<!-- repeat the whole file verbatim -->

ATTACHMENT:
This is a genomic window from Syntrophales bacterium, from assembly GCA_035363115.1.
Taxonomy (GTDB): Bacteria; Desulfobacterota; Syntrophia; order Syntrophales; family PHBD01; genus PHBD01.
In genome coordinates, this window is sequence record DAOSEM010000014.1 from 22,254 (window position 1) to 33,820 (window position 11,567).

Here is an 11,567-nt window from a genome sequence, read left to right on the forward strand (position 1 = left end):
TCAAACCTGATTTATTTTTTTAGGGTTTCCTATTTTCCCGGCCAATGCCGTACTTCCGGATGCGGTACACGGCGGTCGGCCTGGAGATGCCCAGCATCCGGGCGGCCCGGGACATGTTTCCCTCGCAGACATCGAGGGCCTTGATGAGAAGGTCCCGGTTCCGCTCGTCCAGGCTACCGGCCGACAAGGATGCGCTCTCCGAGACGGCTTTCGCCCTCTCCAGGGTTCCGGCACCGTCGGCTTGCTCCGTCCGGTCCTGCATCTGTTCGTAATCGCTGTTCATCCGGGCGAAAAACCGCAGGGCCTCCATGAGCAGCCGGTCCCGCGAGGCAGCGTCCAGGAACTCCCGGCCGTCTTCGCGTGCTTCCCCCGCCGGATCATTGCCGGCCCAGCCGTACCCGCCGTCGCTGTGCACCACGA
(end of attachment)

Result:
This is a genomic window from Syntrophales bacterium, from assembly GCA_035363115.1.
Taxonomy (GTDB): Bacteria; Desulfobacterota; Syntrophia; order Syntrophales; family PHBD01; genus PHBD01.
In genome coordinates, this window is sequence record DAOSEM010000014.1 from 22,254 (window position 1) to 33,820 (window position 11,567).

Here is an 11,567-nt window from a genome sequence, read left to right on the forward strand (position 1 = left end):
TCAAACCTGATTTATTTTTTTAGGGTTTCCTATTTTCCCGGCCAATGCCGTACTTCCGGATGCGGTACACGGCGGTCGGCCTGGAGATGCCCAGCATCCGGGCGGCCCGGGACATGTTTCCCTCGCAGACATCGAGGGCCTTGATGAGAAGGTCCCGGTTCCGCTCGTCCAGGCTACCGGCCGACAAGGATGCGCTCTCCGAGACGGCTTTCGCCCTCTCCAGGGTTCCGGCACCGTCGGCTTGCTCCGTCCGGTCCTGCATCTGTTCGTAATCGCTGTTCATCCGGGCGAAAAACCGCAGGGCCTCCATGAGCAGCCGGTCCCGCGAGGCAGCGTCCAGGAACTCCCGGCCGTCTTCGCGTGCTTCCCCCGCCGGATCATTGCCGGCCCAGCCGTACCCGCCGTCGCTGTGCACCACGA